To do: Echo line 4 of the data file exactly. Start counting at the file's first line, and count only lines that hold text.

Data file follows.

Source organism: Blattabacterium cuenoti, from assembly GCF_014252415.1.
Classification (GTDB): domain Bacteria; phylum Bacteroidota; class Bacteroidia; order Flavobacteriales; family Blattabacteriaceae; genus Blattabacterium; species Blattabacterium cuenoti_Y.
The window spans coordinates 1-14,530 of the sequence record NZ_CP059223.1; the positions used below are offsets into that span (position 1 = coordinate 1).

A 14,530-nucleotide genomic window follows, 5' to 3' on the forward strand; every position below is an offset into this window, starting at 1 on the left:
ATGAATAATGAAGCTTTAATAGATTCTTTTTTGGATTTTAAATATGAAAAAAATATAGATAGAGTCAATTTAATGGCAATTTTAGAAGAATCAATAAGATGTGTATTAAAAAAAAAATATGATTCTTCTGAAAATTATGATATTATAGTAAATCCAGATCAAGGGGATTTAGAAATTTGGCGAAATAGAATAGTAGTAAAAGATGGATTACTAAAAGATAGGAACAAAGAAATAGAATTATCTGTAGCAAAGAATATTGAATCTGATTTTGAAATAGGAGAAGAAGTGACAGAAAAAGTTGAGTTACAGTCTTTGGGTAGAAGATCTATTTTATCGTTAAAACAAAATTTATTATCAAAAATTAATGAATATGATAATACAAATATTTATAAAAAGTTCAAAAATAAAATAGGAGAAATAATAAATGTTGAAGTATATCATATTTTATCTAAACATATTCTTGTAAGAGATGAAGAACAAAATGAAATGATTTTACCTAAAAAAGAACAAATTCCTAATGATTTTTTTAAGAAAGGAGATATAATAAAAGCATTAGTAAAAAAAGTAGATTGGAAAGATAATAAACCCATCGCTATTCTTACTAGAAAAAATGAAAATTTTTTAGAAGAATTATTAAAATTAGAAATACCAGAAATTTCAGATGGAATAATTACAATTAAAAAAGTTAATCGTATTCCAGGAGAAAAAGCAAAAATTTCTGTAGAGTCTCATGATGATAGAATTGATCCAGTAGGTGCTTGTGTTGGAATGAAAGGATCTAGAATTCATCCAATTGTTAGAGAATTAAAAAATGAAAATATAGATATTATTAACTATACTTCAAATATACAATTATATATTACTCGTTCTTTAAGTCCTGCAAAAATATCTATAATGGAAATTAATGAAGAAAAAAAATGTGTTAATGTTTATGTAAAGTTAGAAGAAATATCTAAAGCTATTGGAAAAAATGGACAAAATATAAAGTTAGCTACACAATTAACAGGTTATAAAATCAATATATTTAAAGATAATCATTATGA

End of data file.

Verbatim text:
A 14,530-nucleotide genomic window follows, 5' to 3' on the forward strand; every position below is an offset into this window, starting at 1 on the left: